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Four-Character Idioms That Will Improve the Level of Korean Posted by on Aug 27, 2021 in Culture, Grammar, History, Idioms, Korean Language, Vocabulary

Before 한글 (Hangul: Korean alphabets) was invented, Koreans used Chinese characters. In fact, only 양반 (yang-bahn: higher-class nobles) were allowed to write and read in Chinese. Therefore, the gap between the nobility and 백성 (baek-sung: the ordinary people) was too big to overcome. 

세종대왕 (se-jong-dae-wang: King Sejong) in Chosun Dynasty had a desire to enlighten 백성 because he strongly believed that even the ordinary people could live better lives if they could be literate. Thus, he invented our own characters and proclaimed them to the public in 1446. 

 

Image by zerohour84 on Pixabay

 

Korean is a completely different language from Chinese, but a lot of Korean words are derived from 한문 (han-moon: Chinese characters). It reminds me that languages are often affected by historical and regional reasons. The more I speak English as a second language, the more I discover the importance of studying foreign languages that are embedded in English, such as German or French. 

 

고사성어 (goh-sah-sung-uh: idiom originated from an ancient event) is one of the Chinese derived words in Korean. They are usually made up of four Chinese characters. They imply valuable lessons in life or originated from old stories. You might hear similar terms such as 한자성어 (han-jah-sung-uh: Chinese character idioms), 사자성어 (sah-jah-sung-uh: four-letter idioms) and 성어 (sung-uh: an idiom, it often indicates the two-letter idioms), but they are all synonyms of 고사성어. 

Image by Evelyn_Chai on Pixabay

 

Today, I will introduce you to the most commonly used 고사성어 in modern Korean. The purpose of learning 한자성어 is to use them in related situations. Thus, it is important to understand the meaning of each 성어 rather than memorize them without associating cases. 

 

  • 고진감래 (goh-jin-gahm-rae)

This is literally translated as “sweetness comes after bitterness.” In English, we would say, ‘good things will come after hard work’.

 

  • 전화위복 (jeon-hwa-we-bok)

Literally, this means “disaster turns into a good fortune.” One of the similar English proverbs could be ”blessings in disguise. 

 

  • 감언이설 (gahm-un-ee-sul)

It is literally translated as “sweet talk is used to cajole someone only for a speaker’s benefit.” 

 

  • 개과천선 (gae-gwha-chun-sun)

This is literally translated as “a bad man suddenly becomes a good man.” One of the similar English proverbs could be such as ‘turning over a new leaf’. 

Image by leovalente on Pixabay

 

  • 견물생심 (gyun-mool-sang-sim)

It is literally translated as “when you see an object, a thought of possessing the object arouses.” In English we might say ‘seeing is wanting’. 

 

  • 과유불급 (gwha-yoo-bool-guep)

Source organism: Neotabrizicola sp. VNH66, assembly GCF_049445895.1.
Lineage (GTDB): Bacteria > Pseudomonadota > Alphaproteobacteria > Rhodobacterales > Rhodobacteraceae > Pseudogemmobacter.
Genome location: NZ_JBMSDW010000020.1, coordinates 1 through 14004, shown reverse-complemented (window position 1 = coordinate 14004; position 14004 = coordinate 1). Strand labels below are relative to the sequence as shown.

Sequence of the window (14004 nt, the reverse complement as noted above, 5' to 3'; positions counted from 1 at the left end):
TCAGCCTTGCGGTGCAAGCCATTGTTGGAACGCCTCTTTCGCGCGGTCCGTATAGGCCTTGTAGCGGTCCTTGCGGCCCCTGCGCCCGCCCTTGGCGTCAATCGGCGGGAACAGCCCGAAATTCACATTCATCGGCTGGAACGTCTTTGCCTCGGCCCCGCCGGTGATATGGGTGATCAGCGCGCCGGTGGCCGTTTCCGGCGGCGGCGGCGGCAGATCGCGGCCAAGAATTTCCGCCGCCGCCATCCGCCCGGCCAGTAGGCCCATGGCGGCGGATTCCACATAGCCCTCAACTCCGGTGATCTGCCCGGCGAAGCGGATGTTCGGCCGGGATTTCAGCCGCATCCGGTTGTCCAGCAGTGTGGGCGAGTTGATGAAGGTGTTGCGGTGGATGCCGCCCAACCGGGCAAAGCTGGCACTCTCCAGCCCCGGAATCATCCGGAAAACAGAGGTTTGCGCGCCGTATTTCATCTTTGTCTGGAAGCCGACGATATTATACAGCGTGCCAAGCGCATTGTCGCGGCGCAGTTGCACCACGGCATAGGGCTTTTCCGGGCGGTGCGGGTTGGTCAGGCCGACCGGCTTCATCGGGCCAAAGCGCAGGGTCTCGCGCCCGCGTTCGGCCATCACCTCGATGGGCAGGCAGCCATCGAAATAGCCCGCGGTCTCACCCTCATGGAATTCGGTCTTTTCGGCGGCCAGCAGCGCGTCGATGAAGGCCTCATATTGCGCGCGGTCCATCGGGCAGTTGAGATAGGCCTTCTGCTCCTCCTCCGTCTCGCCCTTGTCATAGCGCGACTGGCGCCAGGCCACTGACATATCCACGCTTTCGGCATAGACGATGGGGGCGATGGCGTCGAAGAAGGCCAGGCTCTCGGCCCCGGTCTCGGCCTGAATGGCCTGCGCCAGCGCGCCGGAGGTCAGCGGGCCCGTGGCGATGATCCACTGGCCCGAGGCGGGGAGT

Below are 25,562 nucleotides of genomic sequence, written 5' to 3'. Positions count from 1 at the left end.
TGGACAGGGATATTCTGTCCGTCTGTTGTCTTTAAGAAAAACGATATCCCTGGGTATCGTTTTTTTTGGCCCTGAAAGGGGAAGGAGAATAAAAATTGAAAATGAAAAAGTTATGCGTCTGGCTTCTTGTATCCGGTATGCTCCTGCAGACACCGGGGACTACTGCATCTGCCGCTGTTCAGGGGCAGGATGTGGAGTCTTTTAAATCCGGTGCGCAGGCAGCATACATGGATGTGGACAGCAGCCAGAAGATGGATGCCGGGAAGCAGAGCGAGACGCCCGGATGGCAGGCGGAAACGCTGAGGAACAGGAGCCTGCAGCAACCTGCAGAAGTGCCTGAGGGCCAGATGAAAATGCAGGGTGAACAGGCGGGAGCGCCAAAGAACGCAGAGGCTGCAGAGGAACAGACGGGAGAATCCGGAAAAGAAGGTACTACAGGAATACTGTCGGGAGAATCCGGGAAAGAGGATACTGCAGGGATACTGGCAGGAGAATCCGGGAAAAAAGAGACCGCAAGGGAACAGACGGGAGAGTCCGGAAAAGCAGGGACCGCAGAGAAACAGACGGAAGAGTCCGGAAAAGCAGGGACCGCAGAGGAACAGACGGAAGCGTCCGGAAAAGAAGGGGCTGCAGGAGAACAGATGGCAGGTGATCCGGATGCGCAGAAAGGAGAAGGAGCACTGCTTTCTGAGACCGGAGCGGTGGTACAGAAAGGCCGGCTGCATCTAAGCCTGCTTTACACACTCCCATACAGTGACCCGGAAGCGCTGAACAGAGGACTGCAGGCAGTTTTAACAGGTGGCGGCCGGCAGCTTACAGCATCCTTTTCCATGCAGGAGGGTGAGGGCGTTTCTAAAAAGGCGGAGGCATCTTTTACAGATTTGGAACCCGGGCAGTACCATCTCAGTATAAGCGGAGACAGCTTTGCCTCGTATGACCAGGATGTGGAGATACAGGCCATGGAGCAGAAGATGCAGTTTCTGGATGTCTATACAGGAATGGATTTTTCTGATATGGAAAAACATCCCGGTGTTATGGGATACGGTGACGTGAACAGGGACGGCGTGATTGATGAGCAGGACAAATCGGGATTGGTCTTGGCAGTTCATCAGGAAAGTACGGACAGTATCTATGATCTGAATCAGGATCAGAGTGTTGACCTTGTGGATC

It is literally translated that excessiveness is the same as bad as shortage. One of the similar English proverbs could ”too much is as bad as too little.  

 

  • 금상첨화 (guem-sang-chum-hwa)

It means adding flowers to embroidery. It is similar to the phrase “the icing on the cake.”

 

  • 온고지신 (on-goh-ji-sin)

It is translated as “review the old in order to learn new things.” One of the similar English proverbs could be such as ‘taking a leaf out of a wise man’s book’.

 

  • 동분서주 (dong-boon-suh-joo)

Literally: “someone runs from the east to the west.” It describes someone in hectic situations. In English, we might say “running around like a chicken with its head cut off.”

 

Image by Erik_Karits on Pixabay

 

  • 금의환향 (geum-eui-hwan-hyang)

It is literally translated that someone with silk clothes comes back to their hometown. Someone with silk clothes represents a person with big success. Such a phrase in English would be returning home in glory.

 

  • 다다익선 (dah-dah-ik-sun)

It is translated that the more is better. Such a phrase in English would be ”the more the merrier.”

 

  • 일석이조 (il-suk-ee-joh)

It is translated as catching two birds with one stone. We have the exact one in English: two birds with one stone!

The Korean education system puts emphasis on studying 고사성어 at a young age because these four-character idioms are frequently used in 문어체 (moon-uh-che: written style) as well as 구어체 (goo-uh-che: colloquial style). If you want to advance your level in Korean, I advise you to take some time to study 고사성어.

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About the Author: Flying Oyster

Hi, I was born and raised in Seoul, S. Korea. I have lived in Seattle for a while and I am traveling the world with my husband since 2016. It is my honor to share Korean culture with you all. Don't be shy to share your thoughts and comments! :) Talk to you soon. H.J.


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